By Justin Mkweu
The Institute of Chartered Accountants in Malawi (Icam) has said that government’s projected 4.1 percent economic growth is not ambitious enough to propel industrialisation of the country and see it out of poverty.
The accountants’ body was commenting on the National Budget Statement delivered about two weeks by Finance Minister Sosten Gwengwe.
According to a statement from the accountants’ professional body which follows a virtual discussion of the budget, Icam says the expected growth rate cannot tilt Malawi towards attaining its medium-term aspiration of becoming an upper middle-income economy by 2030.
“The projected growth rate at 4 percent may not give us enough space for the industrialisation that we want. We need a growth rate of over 6 percent if we are to become a middle income country by 2030,” says the statement signed by Icam Chief Executive Officer, Francis Chinjoka Gondwe.
Overall, Icam says the budget is practical if among other things, the government recruits competent accountants and passes into law the Financial Management Bill which the body believes will help instill discipline when implementing the budget.
Delivering the budget statement in Parliament, Gwengwe said focus of the 2022-23 budget is on recovering the economy from effects of the Covid pandemic, among other things.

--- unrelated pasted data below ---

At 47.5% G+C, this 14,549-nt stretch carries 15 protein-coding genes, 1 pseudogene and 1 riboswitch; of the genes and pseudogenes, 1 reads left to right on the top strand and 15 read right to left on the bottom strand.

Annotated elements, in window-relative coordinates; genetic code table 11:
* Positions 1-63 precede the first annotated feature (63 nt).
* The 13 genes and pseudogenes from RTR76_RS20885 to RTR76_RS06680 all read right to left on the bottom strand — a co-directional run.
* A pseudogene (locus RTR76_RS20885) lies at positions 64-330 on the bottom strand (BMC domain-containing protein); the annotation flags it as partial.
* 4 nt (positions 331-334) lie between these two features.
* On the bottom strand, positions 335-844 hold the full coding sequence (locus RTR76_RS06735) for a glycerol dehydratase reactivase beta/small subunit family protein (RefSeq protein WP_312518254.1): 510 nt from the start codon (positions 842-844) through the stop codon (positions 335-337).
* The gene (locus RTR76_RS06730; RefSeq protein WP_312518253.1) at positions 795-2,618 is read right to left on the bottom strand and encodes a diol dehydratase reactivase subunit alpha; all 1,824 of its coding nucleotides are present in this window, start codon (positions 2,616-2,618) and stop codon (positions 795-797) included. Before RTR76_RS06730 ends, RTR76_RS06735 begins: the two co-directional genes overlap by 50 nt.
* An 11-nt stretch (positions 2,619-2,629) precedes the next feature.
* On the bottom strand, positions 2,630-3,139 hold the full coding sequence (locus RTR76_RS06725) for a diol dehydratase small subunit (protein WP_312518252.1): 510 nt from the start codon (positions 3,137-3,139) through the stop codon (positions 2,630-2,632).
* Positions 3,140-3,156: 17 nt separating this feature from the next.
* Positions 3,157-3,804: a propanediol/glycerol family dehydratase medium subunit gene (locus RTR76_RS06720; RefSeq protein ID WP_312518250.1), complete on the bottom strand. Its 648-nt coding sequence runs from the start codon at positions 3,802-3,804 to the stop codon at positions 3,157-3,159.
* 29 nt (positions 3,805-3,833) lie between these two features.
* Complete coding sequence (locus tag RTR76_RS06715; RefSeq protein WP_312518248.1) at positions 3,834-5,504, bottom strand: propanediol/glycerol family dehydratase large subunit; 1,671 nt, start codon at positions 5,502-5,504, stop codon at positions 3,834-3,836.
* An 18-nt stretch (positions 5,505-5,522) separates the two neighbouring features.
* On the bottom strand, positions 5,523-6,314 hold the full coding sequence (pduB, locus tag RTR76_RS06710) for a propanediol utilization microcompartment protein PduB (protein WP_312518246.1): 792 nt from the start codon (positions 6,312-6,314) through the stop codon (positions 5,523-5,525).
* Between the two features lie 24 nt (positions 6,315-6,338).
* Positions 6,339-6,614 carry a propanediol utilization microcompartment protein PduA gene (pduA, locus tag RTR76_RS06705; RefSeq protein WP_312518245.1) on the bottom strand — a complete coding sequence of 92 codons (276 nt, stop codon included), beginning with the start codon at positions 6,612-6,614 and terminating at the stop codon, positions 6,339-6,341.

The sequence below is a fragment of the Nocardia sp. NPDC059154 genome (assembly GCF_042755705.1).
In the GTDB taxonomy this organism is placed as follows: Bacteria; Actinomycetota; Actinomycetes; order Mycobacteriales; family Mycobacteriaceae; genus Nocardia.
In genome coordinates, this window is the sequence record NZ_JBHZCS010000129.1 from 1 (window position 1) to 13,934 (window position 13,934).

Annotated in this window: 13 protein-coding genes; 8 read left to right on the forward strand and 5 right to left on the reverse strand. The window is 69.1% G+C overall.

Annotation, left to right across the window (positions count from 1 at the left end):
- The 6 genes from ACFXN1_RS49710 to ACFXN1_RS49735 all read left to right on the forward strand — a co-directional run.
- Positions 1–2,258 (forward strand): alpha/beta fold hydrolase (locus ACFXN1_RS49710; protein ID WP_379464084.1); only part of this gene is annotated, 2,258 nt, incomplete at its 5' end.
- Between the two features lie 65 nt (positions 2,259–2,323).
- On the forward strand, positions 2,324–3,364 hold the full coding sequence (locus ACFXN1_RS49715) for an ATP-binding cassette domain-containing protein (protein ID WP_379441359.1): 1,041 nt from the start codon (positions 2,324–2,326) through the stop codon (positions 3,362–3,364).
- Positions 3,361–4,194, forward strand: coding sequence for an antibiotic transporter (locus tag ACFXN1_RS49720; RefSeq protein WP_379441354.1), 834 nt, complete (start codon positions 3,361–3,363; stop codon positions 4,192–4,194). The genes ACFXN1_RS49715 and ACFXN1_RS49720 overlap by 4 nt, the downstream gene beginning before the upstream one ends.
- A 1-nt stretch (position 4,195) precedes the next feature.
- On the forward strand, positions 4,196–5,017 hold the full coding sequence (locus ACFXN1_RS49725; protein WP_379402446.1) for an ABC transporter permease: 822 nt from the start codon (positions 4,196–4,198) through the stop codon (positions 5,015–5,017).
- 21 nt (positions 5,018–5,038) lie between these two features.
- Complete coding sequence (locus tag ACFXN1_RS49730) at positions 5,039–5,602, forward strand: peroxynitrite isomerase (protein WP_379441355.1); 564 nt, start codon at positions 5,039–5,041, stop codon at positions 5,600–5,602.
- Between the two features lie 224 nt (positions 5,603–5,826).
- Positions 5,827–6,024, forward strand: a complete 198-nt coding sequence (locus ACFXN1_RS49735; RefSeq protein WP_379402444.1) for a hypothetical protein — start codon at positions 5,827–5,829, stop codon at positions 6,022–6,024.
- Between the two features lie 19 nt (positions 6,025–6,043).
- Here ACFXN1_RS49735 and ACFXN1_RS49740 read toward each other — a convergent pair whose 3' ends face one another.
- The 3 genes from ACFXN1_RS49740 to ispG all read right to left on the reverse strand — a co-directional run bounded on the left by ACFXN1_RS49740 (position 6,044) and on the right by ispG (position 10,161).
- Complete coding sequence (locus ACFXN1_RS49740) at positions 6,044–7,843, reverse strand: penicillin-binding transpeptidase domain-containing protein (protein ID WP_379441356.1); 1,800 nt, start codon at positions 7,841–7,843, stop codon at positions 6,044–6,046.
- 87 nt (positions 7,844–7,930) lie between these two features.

He added that the attention will also be paid on fiscal consolidation, public debt management, fiscal discipline, export diversification and import substitution as Malawi promotes local manufacturing.
“With the launch of the Malawi 2063 and the First 10-year implementation plan, our country has renewed its commitment to the attainment of the lower-middle-income status by 2030. We, therefore, need to learn from the past challenges if we have to charter the desired path to our destination,” Gwengwe said.
Malawi wants to be a wealthy and self-reliant industrialised economy by 2063 in line with aspirations of the Malawi 2063, a long term national development blueprint.
Justin Mkweu is a fast growing reporter who currently works with Times Group on the business desk.
He is however flexible as he also writes about current affairs and national issues.